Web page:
Magazine article The Advocate (The national gay & lesbian newsmagazine)

Lavender Lads Bartone Babes: Long before "Outing," Confidential Magazine Was Printing Gay Rumors about the Stars-Without Wrecking Careers. in Writing about the Tabloid, Samuel Bernstein Wonders: Was '50S America More Tolerant Than We Think?

Magazine article The Advocate (The national gay & lesbian newsmagazine)

Lavender Lads Bartone Babes: Long before "Outing," Confidential Magazine Was Printing Gay Rumors about the Stars-Without Wrecking Careers. in Writing about the Tabloid, Samuel Bernstein Wonders: Was '50S America More Tolerant Than We Think?

Article excerpt

I've got a giddy crush on Neil Patrick Harris--not in that way exactly. I'm more thrilled that spilling the beans hasn't affected his success as a roguish womanizer on network television. Millions of Americans now know he's gay and don't seem to care. It's a revolution, miraculous and unprecedented.

Except it isn't.

Van Johnson, the A-list MGM star who appeared in The Caine Mutiny with Humphrey Bogart mad The Last Time I Saw Paris with Elizabeth Taylor, was outed with little or no ill effect--not in 2006, but in 1954.

Credit Confidential magazine for the dirty work. Published by Robert Harrison, Confidential was a pioneering tabloid without Hollywood studio ties that freely explored the private lives of celebrities. A Paramount exec couldn't say, "We're throwing you off the lot if you print that." Confidential was never invited on to the lot. Harrison was independent, and he could do whatever the hell he wanted.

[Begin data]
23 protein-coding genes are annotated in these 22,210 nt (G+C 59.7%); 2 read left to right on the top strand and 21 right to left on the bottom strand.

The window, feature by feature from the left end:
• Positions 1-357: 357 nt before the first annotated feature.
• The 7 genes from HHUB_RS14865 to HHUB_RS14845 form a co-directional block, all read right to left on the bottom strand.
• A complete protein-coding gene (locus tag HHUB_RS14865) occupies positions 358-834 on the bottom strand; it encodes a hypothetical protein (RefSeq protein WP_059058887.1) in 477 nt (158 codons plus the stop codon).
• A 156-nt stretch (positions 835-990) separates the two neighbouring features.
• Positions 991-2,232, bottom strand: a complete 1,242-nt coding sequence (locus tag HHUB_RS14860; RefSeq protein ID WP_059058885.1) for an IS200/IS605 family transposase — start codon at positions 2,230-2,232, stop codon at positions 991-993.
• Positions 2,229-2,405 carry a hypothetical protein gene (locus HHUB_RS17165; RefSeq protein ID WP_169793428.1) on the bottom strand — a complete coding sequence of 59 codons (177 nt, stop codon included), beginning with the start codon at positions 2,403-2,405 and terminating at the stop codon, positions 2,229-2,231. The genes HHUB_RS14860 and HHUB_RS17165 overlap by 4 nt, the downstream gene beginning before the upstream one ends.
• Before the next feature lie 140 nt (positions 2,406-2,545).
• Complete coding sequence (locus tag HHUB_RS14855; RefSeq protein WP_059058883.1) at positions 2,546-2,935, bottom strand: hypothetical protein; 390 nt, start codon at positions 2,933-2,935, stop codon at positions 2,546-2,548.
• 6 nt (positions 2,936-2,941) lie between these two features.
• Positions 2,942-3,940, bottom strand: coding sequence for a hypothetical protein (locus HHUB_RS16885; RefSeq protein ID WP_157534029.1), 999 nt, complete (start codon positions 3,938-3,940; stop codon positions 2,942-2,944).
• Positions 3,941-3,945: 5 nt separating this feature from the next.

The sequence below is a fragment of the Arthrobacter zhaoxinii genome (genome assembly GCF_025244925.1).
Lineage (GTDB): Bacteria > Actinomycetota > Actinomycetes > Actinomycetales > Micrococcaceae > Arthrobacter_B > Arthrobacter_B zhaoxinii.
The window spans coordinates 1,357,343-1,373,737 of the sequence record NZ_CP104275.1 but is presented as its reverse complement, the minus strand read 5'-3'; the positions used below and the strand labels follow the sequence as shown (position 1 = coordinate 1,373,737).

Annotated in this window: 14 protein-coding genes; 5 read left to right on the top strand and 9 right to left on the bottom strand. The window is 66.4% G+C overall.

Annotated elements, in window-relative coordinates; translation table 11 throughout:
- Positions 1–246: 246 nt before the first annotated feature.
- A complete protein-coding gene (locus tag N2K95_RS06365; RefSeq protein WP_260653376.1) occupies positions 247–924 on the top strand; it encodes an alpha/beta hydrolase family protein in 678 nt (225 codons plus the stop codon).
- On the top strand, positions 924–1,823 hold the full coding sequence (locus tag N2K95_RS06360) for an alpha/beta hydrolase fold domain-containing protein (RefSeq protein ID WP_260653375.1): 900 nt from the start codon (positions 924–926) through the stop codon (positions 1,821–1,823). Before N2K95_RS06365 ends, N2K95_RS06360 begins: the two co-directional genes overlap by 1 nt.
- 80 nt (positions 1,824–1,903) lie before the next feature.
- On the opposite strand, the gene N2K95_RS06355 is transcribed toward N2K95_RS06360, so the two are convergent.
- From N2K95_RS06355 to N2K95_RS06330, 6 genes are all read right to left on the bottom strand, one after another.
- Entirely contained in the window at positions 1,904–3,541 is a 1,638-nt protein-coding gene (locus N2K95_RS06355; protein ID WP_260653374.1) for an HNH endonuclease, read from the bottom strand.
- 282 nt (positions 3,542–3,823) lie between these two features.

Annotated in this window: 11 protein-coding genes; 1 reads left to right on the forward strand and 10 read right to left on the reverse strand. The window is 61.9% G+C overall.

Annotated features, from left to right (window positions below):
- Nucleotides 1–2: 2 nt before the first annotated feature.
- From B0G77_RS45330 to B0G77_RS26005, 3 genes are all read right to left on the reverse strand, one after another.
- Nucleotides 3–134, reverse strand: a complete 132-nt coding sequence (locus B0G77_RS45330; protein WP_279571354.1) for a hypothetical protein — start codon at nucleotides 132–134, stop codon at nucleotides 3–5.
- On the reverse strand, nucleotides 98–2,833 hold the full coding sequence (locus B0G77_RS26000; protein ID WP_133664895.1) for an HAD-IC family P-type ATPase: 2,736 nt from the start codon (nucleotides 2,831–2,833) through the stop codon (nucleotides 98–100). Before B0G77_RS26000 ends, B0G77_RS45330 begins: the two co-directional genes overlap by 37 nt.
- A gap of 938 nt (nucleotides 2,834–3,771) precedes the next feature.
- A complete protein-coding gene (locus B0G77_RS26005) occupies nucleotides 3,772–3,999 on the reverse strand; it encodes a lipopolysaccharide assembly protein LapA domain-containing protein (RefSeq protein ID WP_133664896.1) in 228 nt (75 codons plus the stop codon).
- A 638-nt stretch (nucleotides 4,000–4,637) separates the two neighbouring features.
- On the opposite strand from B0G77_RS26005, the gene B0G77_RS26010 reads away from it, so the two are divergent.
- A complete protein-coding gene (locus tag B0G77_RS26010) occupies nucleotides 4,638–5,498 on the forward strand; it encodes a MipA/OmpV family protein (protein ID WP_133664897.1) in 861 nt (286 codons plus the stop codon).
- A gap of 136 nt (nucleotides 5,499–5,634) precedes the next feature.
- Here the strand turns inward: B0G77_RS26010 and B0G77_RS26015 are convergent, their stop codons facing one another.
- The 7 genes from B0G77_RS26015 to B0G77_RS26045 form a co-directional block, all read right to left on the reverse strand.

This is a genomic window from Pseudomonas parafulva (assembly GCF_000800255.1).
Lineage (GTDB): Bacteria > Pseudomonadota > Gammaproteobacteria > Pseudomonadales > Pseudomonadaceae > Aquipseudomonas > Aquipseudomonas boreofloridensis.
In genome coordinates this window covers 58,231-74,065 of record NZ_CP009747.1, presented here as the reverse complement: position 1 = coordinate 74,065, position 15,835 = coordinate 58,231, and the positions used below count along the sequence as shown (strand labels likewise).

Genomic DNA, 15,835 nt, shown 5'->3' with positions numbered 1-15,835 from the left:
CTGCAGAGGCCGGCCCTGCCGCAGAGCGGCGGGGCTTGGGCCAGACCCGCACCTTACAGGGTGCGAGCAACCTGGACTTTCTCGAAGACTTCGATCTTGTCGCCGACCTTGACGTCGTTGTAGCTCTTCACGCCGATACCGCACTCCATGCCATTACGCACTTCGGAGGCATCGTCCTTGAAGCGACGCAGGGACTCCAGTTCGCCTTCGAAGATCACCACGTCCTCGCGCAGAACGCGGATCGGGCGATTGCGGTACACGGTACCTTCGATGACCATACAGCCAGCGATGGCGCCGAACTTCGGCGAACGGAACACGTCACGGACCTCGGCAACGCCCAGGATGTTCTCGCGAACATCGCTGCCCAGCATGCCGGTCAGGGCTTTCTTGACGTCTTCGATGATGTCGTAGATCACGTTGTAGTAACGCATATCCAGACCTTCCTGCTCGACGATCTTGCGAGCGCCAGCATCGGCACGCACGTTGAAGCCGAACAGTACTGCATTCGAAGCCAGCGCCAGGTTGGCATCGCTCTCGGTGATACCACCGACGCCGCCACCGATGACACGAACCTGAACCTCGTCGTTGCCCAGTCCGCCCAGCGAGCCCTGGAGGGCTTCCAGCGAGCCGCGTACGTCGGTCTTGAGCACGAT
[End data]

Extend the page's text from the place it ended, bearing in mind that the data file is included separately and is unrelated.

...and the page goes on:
Confidential: The name alone promised so much. It was the place to go to get the real lowdown on the lowbrow habits of Hollywood icons: Desi Arnaz was a boozer, Rita Hayworth was a horrible mother, and Marilyn Monroe liked sex.

The subject of homosexuality was a Confidential mainstay. In Johnson's case the magazine claimed homosexuality had made him 4-F (unacceptable for miliary service) during World War II. According to the article, a car crash's aftermath and the love of a wholesome adulteress later turned him hetero.

According to my research, Confidential had 5 million readers by the mid '50s, yet Johnson remained under studio contract. There were no protests, no boycotts. He would have 38 more years of film and TV work. Even with the mitigating "ex-gay" angle, how could this be? Everyone knows that 1950s America was a hotbed of homophobia, right?

Before writing my new book, Mr. Confidential (Walford, $22.95), I thought I knew everything about the business. Starting at age 11, I acted in six shows a week for months on end; I was a preteen piece of chicken puffing on cigarettes and laughing hollowly. …

Search by... Author
Show... All Results Primary Sources Peer-reviewed

Oops!

An unknown error has occurred. Please click the button below to reload the page. If the problem persists, please try again in a little while.